I met Normie around 1980 when we both joined the Nickel Riders Motorcycle Club. He was unique back then, known for his distinctive laugh and his penchant for wearing sunglasses at night. He rode a Yamaha and he rode it hard.
As the Nickel Riders was winding down in the late 1980's, Normie moved on the the Bikers Rights Organization (B.R.O.) and then became a founding member of the Freedom Riders Motorcycle Association. Somewhere not long after, he traded the Yamaha on an AMF period Harley Sportster. He "enjoyed" the Ironhead for about a decade before moving on. Biker and I were riding Kawasaki Vulcans, so Norm bought a 1500 Vulcan Drifter and became a member #8571 of the Vulcan Riders and Owners Club (VROC). He signed up with the nickname Abby Normal.
Around 1990, Normie and a friend attended a meeting of the Valley Trail Masters snowmobile club. I was there in my capacity as Vice-President (Operations) of the Sudbury Trail Plan Association, the umbrella organization for eight local clubs including VTM. VTM was electing directors. I convinced them that Normie would be an asset, so they drafted him. In 1992, when I moved up to STP President, I needed someone to replace me as VP-Ops and recruited you-know-who. The following year, when I convinced the STP Board that we needed a full-time staff operations person, Normie was the ideal candidate. He held that position for the rest of his life, making immeasurable contributions to organized snowmobiling both locally and across the province.
In 1992, Norm and I attended a meeting called by Sgt. Lynn Beach of the Ontario Provincial Police to discuss a rash of recent snowmobile fatalities. It was determined that alcohol was the main factor and that the police did not have sufficient resources to deal with it. We moved STP Trail Wardens in to assist while Norm researched Ontario legislation and prepared a proposal to appoint trained volunteers as Special Constables to enforce the Motorized Snow Vehicles Act. Thus, the Snowmobile Trail Officer Patrol (S.T.O.P.) Program was born. This had an immediate and demonstrable impact on reducing snowmobile fatalities where it was in place. Ironically, the program was cancelled February 12th of this year by myopic bureaucrats. Norm was the last of the original 14 STOP Officers to be serving.
Action Sudbury - Citizens Against Impaired Driving is a local activist group started in 1984 by Sudbury Mayor Peter Wong. Norm joined them in 1994 and was the second longest serving member at the time of his passing. He was recipient of both the provincial Peter Wong Award and local Rollande Mousseau Award recognizing his contributions to the cause.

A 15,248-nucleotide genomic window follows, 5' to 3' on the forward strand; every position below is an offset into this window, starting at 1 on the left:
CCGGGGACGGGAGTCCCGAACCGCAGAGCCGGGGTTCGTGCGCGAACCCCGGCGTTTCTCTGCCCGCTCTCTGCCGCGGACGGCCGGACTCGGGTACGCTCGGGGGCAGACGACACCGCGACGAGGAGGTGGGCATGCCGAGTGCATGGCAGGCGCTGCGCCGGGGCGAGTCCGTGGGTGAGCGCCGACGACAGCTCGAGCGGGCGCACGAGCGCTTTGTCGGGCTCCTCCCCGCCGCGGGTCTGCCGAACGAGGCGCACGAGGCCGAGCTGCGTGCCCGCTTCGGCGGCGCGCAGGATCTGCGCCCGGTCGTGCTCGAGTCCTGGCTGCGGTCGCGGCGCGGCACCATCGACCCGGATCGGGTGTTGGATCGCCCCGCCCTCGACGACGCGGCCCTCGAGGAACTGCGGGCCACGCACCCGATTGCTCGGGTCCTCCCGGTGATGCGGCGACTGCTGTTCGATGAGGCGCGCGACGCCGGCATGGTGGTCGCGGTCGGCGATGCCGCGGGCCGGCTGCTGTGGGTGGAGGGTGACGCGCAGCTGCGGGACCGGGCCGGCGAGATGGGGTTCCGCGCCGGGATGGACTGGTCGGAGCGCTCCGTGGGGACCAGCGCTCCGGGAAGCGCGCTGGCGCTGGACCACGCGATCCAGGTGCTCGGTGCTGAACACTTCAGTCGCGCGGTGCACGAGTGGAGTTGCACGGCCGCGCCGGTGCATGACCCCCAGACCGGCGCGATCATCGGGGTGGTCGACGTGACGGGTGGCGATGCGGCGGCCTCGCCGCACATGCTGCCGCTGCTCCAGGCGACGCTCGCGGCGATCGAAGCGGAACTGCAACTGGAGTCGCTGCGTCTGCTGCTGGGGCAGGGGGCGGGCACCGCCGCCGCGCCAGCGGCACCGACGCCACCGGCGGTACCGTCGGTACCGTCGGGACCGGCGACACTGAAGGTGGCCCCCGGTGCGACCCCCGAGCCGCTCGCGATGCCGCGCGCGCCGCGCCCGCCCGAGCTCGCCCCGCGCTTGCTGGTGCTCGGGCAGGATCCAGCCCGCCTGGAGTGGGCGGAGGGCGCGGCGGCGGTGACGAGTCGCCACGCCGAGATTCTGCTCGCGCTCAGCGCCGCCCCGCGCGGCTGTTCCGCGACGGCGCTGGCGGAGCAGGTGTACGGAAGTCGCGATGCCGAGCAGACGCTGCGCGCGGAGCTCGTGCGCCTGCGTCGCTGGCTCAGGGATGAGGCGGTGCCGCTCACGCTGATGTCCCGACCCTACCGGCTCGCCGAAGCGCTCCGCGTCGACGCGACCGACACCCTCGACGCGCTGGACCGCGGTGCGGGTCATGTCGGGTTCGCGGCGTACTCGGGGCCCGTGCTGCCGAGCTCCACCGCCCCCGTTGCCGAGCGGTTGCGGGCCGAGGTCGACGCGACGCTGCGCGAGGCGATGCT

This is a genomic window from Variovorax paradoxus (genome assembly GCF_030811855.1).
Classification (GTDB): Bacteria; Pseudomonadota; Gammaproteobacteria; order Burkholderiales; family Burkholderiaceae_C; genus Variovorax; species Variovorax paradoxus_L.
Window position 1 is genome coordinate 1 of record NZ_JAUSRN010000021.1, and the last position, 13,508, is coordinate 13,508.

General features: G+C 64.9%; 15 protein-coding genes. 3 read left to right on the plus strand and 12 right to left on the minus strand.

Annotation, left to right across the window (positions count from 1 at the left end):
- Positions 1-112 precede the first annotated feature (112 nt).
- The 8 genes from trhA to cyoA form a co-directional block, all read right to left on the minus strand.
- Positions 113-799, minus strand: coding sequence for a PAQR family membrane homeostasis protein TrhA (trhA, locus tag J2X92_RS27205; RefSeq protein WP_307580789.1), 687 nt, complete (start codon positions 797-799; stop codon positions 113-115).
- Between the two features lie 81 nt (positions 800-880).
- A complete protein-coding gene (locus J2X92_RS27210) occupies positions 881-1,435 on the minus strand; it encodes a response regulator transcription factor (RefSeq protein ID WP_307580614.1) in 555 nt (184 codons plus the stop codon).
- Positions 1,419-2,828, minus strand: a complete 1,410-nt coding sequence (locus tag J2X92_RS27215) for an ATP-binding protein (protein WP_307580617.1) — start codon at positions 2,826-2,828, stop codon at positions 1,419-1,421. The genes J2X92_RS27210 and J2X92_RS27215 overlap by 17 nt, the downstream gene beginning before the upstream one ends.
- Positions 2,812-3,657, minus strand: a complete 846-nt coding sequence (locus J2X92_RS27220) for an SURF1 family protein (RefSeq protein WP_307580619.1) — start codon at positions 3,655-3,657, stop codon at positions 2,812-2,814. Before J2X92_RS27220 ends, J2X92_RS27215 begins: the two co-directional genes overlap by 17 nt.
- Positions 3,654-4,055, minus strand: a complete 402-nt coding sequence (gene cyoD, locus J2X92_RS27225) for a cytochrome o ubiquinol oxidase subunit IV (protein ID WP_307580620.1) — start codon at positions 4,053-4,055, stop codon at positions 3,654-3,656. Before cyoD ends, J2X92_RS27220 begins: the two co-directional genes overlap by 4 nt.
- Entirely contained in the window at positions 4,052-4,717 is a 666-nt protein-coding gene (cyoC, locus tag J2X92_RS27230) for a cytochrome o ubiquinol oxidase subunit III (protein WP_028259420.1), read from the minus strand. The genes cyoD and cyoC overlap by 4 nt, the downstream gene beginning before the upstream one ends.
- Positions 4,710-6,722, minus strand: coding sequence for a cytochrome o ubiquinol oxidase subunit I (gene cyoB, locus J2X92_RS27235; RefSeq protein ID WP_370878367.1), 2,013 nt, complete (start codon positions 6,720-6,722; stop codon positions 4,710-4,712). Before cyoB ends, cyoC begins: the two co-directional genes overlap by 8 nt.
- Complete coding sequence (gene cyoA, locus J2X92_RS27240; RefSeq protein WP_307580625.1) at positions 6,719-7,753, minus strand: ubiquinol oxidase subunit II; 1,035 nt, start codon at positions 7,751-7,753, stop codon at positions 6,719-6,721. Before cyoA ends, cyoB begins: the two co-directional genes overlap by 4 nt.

Over the years, Norm an I had a shared background in motorcycle clubs (I followed him to the Freedom Riders in the mid-90's), organized snowmobiling and sober driving activism. That said, there were many other aspects of his life that I wasn't part of, like his support and involvement in the local music scene, his generosity to the homeless in our area, sky diving and his earlier career with Pinkerton's. I do remember handing a paycheck to his father Carl (Employment number 8200 IIRC) every Tuesday at INCO's Garson Mine every Tuesday in the early 70's long before I knew Normie. Memorable ran in the Hein family.
Normie was well known for his involvement, but his greatest strength was his ability to get other people involved. Many people in many places are there because Normie convinced them that they should be. He inspired a personal loyalty like no one else I have ever seen. When he believed in something, he became a force multiplier.
It was good that Norm had a chance to see how much he was appreciated when groups of local musicians staged Music For The Soul, a two day benefit February 11th and 13th at the Towne House Tavern. The assembled folks from across a broad spectrum of Sudbury citizens bespoke the high regard in which he was held by so many.
Rest In Peace, Normie. You will be missed by many.
Love Honour Respect
I need to make special mention of Gary and Cheryl Lamarche. When Norm was diagnosed and it became apparent that he would not be able to live on his own, they took him into their home. He stayed there until last Thursday when he moved to Maison Vale Hospice. Their love and care for a friend went way above and beyond and are proof that angels walk among us.